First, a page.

Once you’ve gotten data for where your company’s energy use is stemming from, it’s time to take action. What actions you can take depend on the make-up of your company. If you operate in an office, generally the biggest drain on power is lighting. By switching to LEDs, you will lower your energy load as well as maintenance costs (LEDs last far longer than incandescent bulbs). If your business operates warehouses, an initiative to reduce energy usage would be to install insulation, as many warehouses are only insulated by a thin coat of sheet metal. 

Idea #3 Reduce solid waste 

In addition to the benefit of environmental conservation, limiting the solid waste your company generates can lower costs by reducing the need for raw materials and disposal of waste. Also, in some cases, ‘wastes’ from your operations can be sold to other companies for use in their production processes, earning you a handsome return.  

In an office, solid waste can be reduced by instituting a recycling program, composting food waste, moving away from disposables in break rooms and eliminating plastic-use as much as possible, among other initiatives. For in-depth advice on how to institute a sustainable waste management program for your office, check out “Sustainable Waste Management: Five Quick Tips To Reduce Your Waste”. 

If you manufacture and/or distribute goods, a great way to decrease your solid waste stream is by using eco-packaging solutions. Use packaging products made from paper or cardboard as this is easiest to recycle, and avoid styrofoam and thin, unrecyclable plastics. Another excellent way to limit waste in your manufacturing is by repurposing it or selling it to other companies that can use it in their production processes. This is a main tenet of a circular economy: treat ‘waste’ as a resource. A prime example of this type of thinking is GM, who were able to create over $1 billion in new revenue in 2016 by selling their manufacturing waste to companies that wanted it or repurposing it in their own manufacturing processes. While carefully separating waste and finding ways to repurpose it can seem tedious, the savings that circular principles can bring to your company’s bottom line are sure to surprise you.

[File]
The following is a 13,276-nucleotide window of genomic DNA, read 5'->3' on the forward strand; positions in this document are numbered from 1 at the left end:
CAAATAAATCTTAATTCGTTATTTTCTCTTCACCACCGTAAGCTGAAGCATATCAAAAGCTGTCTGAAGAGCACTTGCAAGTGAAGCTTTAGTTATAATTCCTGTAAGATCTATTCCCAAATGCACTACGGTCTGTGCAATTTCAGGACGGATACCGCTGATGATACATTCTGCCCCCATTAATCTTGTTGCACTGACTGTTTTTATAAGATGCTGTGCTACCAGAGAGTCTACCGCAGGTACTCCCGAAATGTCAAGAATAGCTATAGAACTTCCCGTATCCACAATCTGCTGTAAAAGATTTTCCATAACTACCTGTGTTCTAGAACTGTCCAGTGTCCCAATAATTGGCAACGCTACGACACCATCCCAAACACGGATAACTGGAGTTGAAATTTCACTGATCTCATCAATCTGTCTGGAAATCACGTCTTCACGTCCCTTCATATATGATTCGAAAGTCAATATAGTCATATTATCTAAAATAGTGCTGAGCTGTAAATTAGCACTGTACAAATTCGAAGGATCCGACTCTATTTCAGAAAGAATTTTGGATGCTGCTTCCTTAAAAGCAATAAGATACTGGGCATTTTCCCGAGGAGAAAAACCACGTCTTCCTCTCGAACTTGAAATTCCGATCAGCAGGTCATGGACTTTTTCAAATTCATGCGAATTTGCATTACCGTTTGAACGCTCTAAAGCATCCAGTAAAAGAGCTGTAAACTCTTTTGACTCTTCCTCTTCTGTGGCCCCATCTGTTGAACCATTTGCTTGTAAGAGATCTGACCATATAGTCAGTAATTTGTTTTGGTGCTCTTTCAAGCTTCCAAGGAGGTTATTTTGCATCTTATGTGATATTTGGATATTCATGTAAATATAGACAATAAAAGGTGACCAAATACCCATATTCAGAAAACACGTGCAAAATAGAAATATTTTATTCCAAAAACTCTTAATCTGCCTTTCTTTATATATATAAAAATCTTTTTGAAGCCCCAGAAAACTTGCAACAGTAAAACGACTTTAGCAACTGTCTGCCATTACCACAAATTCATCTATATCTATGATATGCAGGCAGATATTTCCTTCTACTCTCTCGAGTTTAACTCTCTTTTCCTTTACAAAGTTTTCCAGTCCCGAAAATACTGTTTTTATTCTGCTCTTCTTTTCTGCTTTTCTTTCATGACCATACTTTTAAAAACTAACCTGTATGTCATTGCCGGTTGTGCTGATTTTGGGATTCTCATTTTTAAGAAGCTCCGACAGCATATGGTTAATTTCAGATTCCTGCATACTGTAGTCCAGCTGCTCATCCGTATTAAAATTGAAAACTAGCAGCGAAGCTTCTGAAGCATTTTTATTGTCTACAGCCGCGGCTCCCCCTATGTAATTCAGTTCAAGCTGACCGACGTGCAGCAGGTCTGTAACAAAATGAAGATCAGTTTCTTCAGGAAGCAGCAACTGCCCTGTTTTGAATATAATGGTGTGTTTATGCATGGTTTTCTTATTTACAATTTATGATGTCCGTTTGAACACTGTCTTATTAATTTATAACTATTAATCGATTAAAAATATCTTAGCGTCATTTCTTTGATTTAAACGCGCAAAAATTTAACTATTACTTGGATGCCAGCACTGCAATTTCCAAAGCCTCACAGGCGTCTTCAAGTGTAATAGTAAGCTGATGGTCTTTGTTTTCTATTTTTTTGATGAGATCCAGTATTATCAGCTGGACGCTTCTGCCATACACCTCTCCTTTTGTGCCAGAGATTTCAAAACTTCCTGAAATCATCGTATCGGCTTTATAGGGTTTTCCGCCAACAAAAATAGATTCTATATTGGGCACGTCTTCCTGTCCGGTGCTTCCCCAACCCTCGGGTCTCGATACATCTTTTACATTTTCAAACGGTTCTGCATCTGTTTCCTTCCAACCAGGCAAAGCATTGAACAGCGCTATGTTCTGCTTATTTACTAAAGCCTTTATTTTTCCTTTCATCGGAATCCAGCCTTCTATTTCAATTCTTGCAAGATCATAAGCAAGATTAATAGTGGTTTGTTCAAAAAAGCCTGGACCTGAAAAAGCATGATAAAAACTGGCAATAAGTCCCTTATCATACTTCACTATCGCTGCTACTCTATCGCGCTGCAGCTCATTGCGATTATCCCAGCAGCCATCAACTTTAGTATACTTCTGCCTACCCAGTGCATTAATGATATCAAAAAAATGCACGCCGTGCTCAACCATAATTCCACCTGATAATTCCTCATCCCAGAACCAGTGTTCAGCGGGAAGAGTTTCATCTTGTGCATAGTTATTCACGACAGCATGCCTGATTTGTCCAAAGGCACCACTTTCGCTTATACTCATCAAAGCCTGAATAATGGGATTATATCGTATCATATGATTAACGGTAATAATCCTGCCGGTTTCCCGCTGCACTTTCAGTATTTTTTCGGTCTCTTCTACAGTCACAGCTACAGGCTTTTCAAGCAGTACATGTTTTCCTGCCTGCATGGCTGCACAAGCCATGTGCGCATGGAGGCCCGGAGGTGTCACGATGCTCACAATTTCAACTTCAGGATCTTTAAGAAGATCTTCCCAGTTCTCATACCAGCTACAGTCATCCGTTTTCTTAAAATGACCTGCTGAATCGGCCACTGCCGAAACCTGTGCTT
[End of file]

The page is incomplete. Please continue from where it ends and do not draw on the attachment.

Idea #4 Reduce water usage 

Reducing your company’s water usage, like many of the tips on this list, has a “two birds with one stone” effect on both the environment and your bottom line. The financial impact is expected to become even more pronounced in coming years, given that water scarcity is becoming a serious issue in many areas. Now, not all companies will be able to invest in water-saving technologies due to capital constraints or because they lease their facilities. But if you are in a position to invest into your place of business, the payback period is sure to be very brief – leading to significant long-term savings. 

Some of the water-saving technologies I alluded to above include low-flow toilets and automatic, aerated taps. Also, considering that plenty of water is used by businesses to irrigate the gardens surrounding their facilities, water-use can be greatly reduced by installing rain-sensors in your sprinkling system and/or by planting native plants that require little to no irrigation to thrive. If you operate in a leased building or strata-managed complex, reach out to your leasor or strata manager to suggest that they adopt water-saving technologies to save money and conserve water. 

As a kicker, some states such as California and Texas offer free water-use audits and incentives for the purchase of water-saving technologies. A quick Google search will show you whether your local government offers similar programs.

Idea #5 Source Locally

Sourcing locally is an up-and coming trend that isn’t only relevant to restaurants and grocers. In fact, any company can benefit from a shortened supply chain – as has been proven by the procurement nightmare brought-on by the Covid-19 pandemic. A short supply chain makes your company more agile and lowers costs associated with shipping and holding excessive inventory. Additionally, being able to say your company sources locally can be leveraged as an important part of your larger PR strategy around social and environmental responsibility.